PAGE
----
Post-hospital care costs studied amid Medicare discrepancies
After years of trying to clamp down on hospital spending, the federal government wants to get control over what Medicare spends on nursing homes, home health services and other medical care typically provided to patients when they leave a hospital.
Researchers have discovered huge discrepancies in how much is spent on these services in different areas nationwide. Medicare spends $8,800 on each Louisiana patient receiving home health care, $5,000 more than it spends on the average New Jersey senior. In Chicago, one in four Medicare beneficiaries receives additional services after leaving the hospital — three times the rate in Phoenix. In Connecticut, Medicare beneficiaries are more than twice as likely to end up in a nursing home as they are in Arizona.
Medicare per capita spending on these services, collectively known as post-acute or post-hospital care, has grown 5 percent a year or faster in 34 of the nation's 50 most populous hospital markets in recent years, according to an analysis that health care economist Chapin White conducted for Kaiser Health News.
Last year, $62 billion — $1 in every $6 Medicare spent in the traditional fee-for-service program — went to nursing and therapy for patients in rehabilitation facilities, nursing homes, long-term care hospitals and in their own homes, according to a congressional advisory panel.
Most of them received those services after leaving the hospital. Some of these providers earn double-digit profits from Medicare through payment methods that health experts say encourage unnecessary and disjointed care, waste taxpayer money and make fraud easier. More than a quarter of Medicare spending in Louisiana, Massachusetts, Mississippi, Oklahoma and Texas was for post-acute care in 2011, Medicare records show.
Hospitals often are the gatekeepers to this world. But analysts say they do not consider costs — or sometimes patients' best interests — when discharging patients.
“They have not had to think remotely about costs or quality or anything except where's a bed available,” said Anne Tumlinson, a consultant at Avalere Health in Washington. “Often doctors have very little to do with the discharge decision. Largely, it has to do with the supply of providers and type of providers in the area.”
Now, Medicare is experimenting with new payment methods in which hospitals and post-acute providers would be given a lump sum to take care of a patient, forcing them to become more efficient if they want to make money.
In addition, President Obama has proposed reducing payments for some conditions to post-acute providers and beginning to pay the same rates for similar patients.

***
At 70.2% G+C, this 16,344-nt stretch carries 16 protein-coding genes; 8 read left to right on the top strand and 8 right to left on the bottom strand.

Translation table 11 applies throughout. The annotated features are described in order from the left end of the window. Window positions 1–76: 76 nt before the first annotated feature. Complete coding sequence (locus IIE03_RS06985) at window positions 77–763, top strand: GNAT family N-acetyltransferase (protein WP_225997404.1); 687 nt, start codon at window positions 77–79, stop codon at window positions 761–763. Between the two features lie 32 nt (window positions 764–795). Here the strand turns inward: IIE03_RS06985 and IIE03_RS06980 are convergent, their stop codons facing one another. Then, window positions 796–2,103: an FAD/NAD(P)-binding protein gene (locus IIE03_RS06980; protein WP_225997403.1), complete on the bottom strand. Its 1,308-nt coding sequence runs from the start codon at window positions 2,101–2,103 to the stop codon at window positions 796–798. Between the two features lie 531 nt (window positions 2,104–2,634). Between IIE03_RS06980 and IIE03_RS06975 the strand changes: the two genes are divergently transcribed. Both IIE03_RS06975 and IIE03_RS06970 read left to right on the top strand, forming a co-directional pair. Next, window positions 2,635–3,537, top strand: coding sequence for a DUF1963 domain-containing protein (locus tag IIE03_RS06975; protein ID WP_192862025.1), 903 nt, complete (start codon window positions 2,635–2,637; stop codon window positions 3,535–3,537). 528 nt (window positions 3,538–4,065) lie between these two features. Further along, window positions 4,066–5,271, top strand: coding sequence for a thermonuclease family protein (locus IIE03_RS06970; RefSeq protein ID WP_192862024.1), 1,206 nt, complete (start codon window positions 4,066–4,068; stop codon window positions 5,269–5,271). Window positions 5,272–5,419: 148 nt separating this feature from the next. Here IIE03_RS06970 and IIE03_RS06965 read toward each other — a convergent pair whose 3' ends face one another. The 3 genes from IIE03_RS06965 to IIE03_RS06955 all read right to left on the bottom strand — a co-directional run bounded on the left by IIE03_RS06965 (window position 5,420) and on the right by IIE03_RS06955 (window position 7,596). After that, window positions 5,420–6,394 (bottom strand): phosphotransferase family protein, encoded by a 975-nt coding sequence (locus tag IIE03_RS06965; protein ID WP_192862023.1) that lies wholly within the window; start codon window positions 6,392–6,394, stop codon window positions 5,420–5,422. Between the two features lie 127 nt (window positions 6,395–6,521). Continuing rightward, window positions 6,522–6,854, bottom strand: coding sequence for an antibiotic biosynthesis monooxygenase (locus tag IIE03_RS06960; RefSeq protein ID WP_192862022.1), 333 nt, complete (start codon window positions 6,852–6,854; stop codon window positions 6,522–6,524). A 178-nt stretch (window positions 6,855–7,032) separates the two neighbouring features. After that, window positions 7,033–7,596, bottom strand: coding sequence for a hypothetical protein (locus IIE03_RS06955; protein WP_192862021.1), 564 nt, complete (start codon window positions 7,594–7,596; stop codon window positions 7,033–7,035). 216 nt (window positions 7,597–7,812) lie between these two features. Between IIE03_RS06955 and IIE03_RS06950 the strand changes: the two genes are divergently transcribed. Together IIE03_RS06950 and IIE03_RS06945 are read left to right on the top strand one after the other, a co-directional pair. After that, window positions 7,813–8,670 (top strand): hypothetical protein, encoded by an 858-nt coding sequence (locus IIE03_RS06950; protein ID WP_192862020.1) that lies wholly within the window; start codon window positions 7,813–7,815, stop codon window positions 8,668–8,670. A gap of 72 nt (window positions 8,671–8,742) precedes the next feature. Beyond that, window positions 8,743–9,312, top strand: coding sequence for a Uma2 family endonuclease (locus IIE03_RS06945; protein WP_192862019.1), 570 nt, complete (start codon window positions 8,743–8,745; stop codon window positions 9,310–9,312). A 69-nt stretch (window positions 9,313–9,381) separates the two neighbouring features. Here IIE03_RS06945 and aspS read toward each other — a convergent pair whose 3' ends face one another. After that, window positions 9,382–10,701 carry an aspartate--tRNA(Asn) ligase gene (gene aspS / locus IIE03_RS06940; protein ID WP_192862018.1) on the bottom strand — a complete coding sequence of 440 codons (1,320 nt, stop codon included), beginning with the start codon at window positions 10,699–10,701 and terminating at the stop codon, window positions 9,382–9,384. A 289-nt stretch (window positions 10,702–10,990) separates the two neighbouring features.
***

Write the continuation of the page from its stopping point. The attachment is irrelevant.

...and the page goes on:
Stephen Parente, a health care economist at the University of Minnesota, said the changes are likely to upend much of the industry. “It's going to be a fairly ugly transition to get to a more efficient, streamlined system,” he said. “It's going to be a consultant's bonanza.”
Show commenting policy
TribLive commenting policy
You are solely responsible for your comments and by using TribLive.com you agree to our Terms of Service.
We moderate comments. Our goal is to provide substantive commentary for a general readership. By screening submissions, we provide a space where readers can share intelligent and informed commentary that enhances the quality of our news and information.
While most comments will be posted if they are on-topic and not abusive, moderating decisions are subjective. We will make them as carefully and consistently as we can. Because of the volume of reader comments, we cannot review individual moderation decisions with readers.
We value thoughtful comments representing a range of views that make their point quickly and politely. We make an effort to protect discussions from repeated comments either by the same reader or different readers.
We follow the same standards for taste as the daily newspaper. A few things we won't tolerate: personal attacks, obscenity, vulgarity, profanity (including expletives and letters followed by dashes), commercial promotion, impersonations, incoherence, proselytizing and SHOUTING. Don't include URLs to Web sites.
We do not edit comments. They are either approved or deleted. We reserve the right to edit a comment that is quoted or excerpted in an article. In this case, we may fix spelling and punctuation.
We welcome strong opinions and criticism of our work, but we don't want comments to become bogged down with discussions of our policies and we will moderate accordingly.
We appreciate it when readers and people quoted in articles or blog posts point out errors of fact or emphasis and will investigate all assertions. But these suggestions should be sent via e-mail. To avoid distracting other readers, we won't publish comments that suggest a correction. Instead, corrections will be made in a blog post or in an article.
- Breast cancers predicted to rise by 50 percent by 2030
- Missouri town, new mayor grapple with mass resignations
- Supreme Court takes aim at disruption by protesters
- Jury to weigh death penalty for Boston Marathon bomber
- 1Q earnings reports boost stocks
- Muslim leaders mixed on effort to curb extremism
- Flawed hair analyses lead to pledge of review
- Reagan shooter Hinckley closer to permanent freedom
- Minnesota Somali men foiled in plot to join terrorists in Syria
- Secret Service, Ebola coverage wins Pulitzers
- Federal agency proposes removing most humpback whales from endangered species list